I hadn’t thought about the racial underbelly of Ebola airport surveillance until I experienced it for myself this week.
It all started at Heathrow Airport, where a “trainee” airline official asked me three times what I was doing in the UK even though I mentioned five times that I was a student, pointing emphatically to my very valid visa in a passport emblazoned with “Republic of Liberia” on the cover in gold letters.
His boss, a no-nonsense looking woman with dark hair and soft brown eyes, wanted proof of residence in the UK, something I had never been asked to show before. When I looked at her, visibly annoyed, she tried a different line of questioning.
“Do you have other proof that you are studying here?”
When I whipped out my school ID, she seemed momentarily appeased but not quite satisfied.
“Why are you travelling to the US?” she continued.
“I’m attending a conference,” I said pre-emptively handing her my US residency card.
“Are you coming back to the UK?” she wondered.
“Yes, I have to finish my programme,” I said. Her soft eyes hardened as she wordlessly waved me through to the baggage drop off line.
“I saw them giving you a hard time back there,” said a black British man I ran into moments later.
“I have a Liberian passport,” I said. He nodded in empathy, with the knowing look of someone who had experienced similar provocation.
The spectre of Ebola followed me to the east coast of the United States. Disembarking from the jumbo jet in a mad dash to catch a connecting flight, I walked purposefully to the line marked “permanent residents”. A burly officer holding what appeared to be a list of passengers approached me. Here we go again, I thought.
“May I see your passport?” he said in a tone that was more command that request. Taking the document, he flipped through the filled up pages for what appeared like hours, then asked, “When was the last time you were in Liberia?”
“July,” I said. He paused. I could sense he was counting in his head the months, days, hours, minutes, and seconds, to ensure that I was not infectious or diseased.
“You were born in 198X?” I responded in the affirmative, hyper aware that he knew the answer before asking. “I may have to ask you more questions later,” he said gruffly.
“No problem,” I said in bemusement. As he motioned for me to move to the immigration officer on duty, I wondered if he and others like him had undergone mandatory technical and sensitivity training for Ebola surveillance. It seemed obvious to me that they needed it.
“When was the last time you were in Africa?” began the next line of questioning.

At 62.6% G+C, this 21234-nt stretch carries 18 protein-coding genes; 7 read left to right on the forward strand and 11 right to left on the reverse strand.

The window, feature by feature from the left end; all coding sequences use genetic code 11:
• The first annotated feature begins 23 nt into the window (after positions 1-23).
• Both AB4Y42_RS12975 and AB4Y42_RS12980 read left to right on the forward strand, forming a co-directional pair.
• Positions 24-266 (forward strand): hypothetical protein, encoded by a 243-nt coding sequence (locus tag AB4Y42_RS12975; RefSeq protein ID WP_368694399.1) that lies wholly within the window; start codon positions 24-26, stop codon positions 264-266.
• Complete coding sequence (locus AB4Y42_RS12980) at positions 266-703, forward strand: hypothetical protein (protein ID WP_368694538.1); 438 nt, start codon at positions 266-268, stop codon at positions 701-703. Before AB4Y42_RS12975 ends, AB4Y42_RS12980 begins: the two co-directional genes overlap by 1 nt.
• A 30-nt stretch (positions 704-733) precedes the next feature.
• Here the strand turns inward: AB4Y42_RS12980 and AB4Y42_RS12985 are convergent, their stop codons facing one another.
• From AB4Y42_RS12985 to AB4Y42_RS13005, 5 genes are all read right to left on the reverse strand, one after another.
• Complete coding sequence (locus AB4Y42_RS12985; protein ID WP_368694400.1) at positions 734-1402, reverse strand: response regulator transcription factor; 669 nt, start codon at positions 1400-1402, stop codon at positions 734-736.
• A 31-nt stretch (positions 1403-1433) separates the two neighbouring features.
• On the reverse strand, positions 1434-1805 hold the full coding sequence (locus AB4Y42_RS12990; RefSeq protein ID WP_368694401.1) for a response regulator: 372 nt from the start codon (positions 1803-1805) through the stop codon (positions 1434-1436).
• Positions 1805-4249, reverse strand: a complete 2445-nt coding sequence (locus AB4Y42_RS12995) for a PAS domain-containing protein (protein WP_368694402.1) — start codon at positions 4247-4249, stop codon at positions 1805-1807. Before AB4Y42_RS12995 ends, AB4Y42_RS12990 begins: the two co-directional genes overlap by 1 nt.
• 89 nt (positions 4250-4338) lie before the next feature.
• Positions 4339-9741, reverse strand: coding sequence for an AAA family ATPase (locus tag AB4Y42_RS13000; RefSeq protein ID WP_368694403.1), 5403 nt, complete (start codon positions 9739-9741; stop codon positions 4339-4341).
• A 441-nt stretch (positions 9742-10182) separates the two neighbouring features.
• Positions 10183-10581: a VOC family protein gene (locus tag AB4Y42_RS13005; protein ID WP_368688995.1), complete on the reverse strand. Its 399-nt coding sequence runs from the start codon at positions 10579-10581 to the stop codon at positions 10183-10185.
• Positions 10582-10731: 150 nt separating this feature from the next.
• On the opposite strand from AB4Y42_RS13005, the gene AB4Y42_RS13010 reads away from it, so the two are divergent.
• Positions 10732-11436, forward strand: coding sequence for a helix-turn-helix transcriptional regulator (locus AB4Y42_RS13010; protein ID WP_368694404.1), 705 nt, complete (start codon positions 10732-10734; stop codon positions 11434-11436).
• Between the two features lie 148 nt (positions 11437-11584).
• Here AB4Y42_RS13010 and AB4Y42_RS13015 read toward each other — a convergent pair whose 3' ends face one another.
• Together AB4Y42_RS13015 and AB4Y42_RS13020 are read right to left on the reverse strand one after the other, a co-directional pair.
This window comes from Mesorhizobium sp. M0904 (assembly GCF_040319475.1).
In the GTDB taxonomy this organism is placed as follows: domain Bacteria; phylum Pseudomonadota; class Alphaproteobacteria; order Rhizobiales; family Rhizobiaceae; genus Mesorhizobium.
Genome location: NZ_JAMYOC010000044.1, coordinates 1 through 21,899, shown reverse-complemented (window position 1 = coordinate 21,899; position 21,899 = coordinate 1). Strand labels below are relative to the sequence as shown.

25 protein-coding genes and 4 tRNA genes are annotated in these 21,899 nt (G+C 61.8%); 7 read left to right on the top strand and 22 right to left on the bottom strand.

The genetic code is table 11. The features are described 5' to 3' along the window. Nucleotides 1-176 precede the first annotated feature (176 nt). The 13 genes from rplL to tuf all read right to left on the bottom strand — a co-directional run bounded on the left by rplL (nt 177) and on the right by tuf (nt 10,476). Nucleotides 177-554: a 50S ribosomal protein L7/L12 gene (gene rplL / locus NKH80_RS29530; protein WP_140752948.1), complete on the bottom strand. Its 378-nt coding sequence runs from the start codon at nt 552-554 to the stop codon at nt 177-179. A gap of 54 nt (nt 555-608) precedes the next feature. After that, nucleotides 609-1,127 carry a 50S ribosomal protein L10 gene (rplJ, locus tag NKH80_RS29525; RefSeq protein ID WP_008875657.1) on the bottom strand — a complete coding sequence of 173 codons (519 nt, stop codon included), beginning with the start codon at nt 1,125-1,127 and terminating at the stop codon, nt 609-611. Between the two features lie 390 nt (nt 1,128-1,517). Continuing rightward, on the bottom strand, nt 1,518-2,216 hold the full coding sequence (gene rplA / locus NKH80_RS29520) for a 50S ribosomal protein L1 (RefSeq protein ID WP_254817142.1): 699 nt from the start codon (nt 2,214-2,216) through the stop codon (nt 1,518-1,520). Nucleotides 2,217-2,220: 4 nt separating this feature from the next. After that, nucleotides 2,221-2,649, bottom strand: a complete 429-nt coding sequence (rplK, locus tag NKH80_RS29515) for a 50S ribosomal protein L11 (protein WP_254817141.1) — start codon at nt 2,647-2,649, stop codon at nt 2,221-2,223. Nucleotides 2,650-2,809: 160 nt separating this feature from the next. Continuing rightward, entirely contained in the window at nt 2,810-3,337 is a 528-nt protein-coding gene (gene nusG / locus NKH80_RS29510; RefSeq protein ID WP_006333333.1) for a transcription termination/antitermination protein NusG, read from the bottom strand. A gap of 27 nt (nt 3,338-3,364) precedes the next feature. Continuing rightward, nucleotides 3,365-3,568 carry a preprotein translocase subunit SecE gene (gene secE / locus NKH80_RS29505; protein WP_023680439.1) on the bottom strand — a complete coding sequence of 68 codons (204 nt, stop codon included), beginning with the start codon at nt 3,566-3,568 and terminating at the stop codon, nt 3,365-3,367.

I responded with a cheeky retort, “Well, I was in LIBERIA in July.” The immigration official seemed completely unphased that I was mocking his description of Africa as a monolith swallowed whole by Ebola.
“How are you feeling?” he said in an attempt to gauge my state of health. “I feel great, like a million bucks!” I said. I really wanted to shout, “I am a Liberian, not a virus!” the slogan coined by a Liberian woman, Dr. Katurah Cooper, which recently went viral on social media. The man verified my fingerprints, stamped my passport heartily, and handed me the document, a fake smile plastered on his chiselled face.
My gait picked up as I tried to make it to the customs line unmolested. Too late. Another officer stood in the way, motioning for my passport. We went through what became a familiar tango and then it was over. I looked back briefly to see if he had stopped anyone else. He hadn’t.
From London to Philadelphia, I went through five lines of questioning in which my passport was perused, poked, and prodded. Like my travel document, I felt exposed and laid bare, wondering where Human Rights Watch, Amnesty International, and the NAACP were when you needed them.
I was not travelling directly from Liberia, Guinea or Sierra Leone – the three countries in Ebola’s tight grip. Nor was there anything suspicious or out of the ordinary about my travel documents. If I was not immune to this brand of inspection, I could only imagine the negative reception others of my ilk might face.
There’s a phrase that was popular in the 1990s, “driving while black”, which African-Americans coined in the US to expose the insidiousness of racial profiling. The 21st century version of that phrase should be “traveling while Liberian…or Guinean, or Sierra Leonean” in the age of Ebola.
I come from a stock of dignified and resilient people, but there’s only so much we can take. Attempts to quell international hysteria about Ebola with increased airport surveillance should not obscure the threat this poses to the rights and dignity of the “surveyed”.
Ebola airport screenings must not be a smokescreen for harassment, intimidation, and racial profiling.
Robtel Neajai Pailey is a Liberian academic, activist and author based at SOAS, University of London.